It’s an exciting time to be a developer in the voice computing space: 1 in 4 searches on Google are now voice-enabled, Amazon Alexa just passed 10,000 skills, and 100 million calls are completed on WhatsApp daily. But where do you go to start learning how to code in this field?
Whether you are a veteran developer or just starting out, this book guides you through the process of building voice-based applications in Python.
Applies >20 Python libraries to help you solve voice-related problems faster.
Over 200 scripts are provided on GitHub to get you up-and-running quickly.
Become involved in the larger open source voice community, 45,000+ people and counting.
Voice computing is the discipline that aims to develop hardware or software to process voice inputs. You can learn more about this field in the introductory video here.
The #Voicebook focuses on building voice computing software applications in Python.
This book is geared for beginners or veteran programmers alike. Many of the chapters start off simple then go into more advanced topics, so you're likely able to get something out of it regardless of your background.
Specifically, by the end of the book you'll be able to:
• Understand how to read/write, record, clean, encrypt, playback, transcode, transcribe, compress, publish, featurize, model, and visualize voice files
• Build your own voice computer and voice assistant from scratch
• Design cutting-edge microservice server architectures on top of Docker and Kubernetes
• Get access to 200+ starter scripts in a GitHub repository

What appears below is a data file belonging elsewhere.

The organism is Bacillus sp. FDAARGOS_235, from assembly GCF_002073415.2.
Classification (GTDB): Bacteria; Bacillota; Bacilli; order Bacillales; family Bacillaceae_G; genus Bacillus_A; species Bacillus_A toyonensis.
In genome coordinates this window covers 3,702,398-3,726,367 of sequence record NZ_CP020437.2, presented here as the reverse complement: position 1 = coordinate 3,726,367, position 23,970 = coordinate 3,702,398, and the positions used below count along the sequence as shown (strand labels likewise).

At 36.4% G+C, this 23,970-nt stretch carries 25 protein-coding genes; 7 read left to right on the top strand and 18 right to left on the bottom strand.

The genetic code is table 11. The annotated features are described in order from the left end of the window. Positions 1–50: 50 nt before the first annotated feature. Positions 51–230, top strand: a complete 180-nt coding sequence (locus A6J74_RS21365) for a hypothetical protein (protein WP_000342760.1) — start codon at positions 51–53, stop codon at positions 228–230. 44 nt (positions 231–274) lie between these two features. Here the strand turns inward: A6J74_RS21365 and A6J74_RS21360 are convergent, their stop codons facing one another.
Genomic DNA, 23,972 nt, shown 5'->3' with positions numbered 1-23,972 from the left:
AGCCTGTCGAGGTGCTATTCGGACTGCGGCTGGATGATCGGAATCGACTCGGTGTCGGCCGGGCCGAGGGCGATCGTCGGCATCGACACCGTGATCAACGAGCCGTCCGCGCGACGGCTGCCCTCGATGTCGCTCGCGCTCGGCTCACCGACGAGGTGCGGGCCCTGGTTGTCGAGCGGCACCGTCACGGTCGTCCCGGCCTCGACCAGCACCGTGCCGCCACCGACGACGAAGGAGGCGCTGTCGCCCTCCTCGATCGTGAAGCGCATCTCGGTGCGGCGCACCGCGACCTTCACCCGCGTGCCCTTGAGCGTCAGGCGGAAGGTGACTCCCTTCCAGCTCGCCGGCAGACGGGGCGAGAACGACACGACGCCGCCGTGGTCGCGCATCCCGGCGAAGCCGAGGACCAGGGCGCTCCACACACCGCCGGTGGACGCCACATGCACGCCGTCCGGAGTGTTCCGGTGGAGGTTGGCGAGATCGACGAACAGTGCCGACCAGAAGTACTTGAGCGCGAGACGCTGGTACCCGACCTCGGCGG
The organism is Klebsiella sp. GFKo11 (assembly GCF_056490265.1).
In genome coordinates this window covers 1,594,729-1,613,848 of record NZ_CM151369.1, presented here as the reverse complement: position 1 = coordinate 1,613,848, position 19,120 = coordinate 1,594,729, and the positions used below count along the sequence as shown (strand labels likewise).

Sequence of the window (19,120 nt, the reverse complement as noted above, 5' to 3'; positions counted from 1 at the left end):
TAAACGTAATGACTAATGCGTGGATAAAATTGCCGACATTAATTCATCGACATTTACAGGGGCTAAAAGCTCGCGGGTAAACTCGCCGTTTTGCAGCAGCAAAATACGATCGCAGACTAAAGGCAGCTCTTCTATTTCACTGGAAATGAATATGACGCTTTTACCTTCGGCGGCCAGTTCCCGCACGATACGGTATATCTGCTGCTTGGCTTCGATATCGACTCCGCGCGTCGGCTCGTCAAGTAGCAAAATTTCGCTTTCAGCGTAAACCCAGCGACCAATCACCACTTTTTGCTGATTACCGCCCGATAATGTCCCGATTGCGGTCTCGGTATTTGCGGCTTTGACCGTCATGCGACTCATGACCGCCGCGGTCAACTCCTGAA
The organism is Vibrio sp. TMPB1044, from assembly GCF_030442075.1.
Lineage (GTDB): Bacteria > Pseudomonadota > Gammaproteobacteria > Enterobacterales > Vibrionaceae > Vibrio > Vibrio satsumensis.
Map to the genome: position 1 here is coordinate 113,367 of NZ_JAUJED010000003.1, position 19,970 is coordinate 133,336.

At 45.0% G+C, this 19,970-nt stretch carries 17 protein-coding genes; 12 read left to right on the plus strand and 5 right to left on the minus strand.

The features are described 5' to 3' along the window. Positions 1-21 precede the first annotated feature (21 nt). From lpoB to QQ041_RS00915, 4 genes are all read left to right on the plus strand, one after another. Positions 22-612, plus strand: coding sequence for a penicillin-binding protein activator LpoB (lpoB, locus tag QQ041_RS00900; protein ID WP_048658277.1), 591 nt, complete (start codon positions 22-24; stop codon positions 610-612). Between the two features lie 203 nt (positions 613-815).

• Become involved in the larger open source voice community
Simply, there are relatively few resources to learn how to write voice-enabled software that are straightforward and easy-to-understand.
Throughout the past 6 months, I have had repeated requests for resources to learn voice computing. There are a few great places to start - like sharing the documentation of a few modules (e.g. LibROSA); however, this is often not enough to get through the activation necessary to build good software. I would find myself taking some breakout sessions with Fellows to hack code together to model voice files. Soon, my time became limited as a CEO and I could not help many eager developers wanting to enter into this field.
This book is therefore a first attempt to scale this knowledge in a more repeatable way.
NeuroLex Laboratories is a company with the goal to make voice computing accessible to everyone. Over the past year, we have expanded our team to over 15 people, launched 7 research pilots, built a pipeline of over 80 startup and research collaborators, and have been featured in various press outlets like the Atlantic and PsychNews.
The Innovation Fellows Program is a competition to engage outstanding individuals with NeuroLex. Specifically, you propose a demo project alongside a mentor in one of three categories: research, data science, or software. You then execute this demo project over a 3 month period either individually or as part of a group. The program culminates in a Demo Day where you present your project to a panel of judges. Through this structure, you can gain hands-on expeirence and be part of a sustainable, lifelong community.
If you're interested, you can apply for the program @ innovate.neurolex.co
Please use this information:
Schwoebel, J. (2018). An Introduction to Voice Computing in Python. Boston; Seattle, Atlanta: NeuroLex Laboratories. https://github.com/jim-schwoebel/voicebook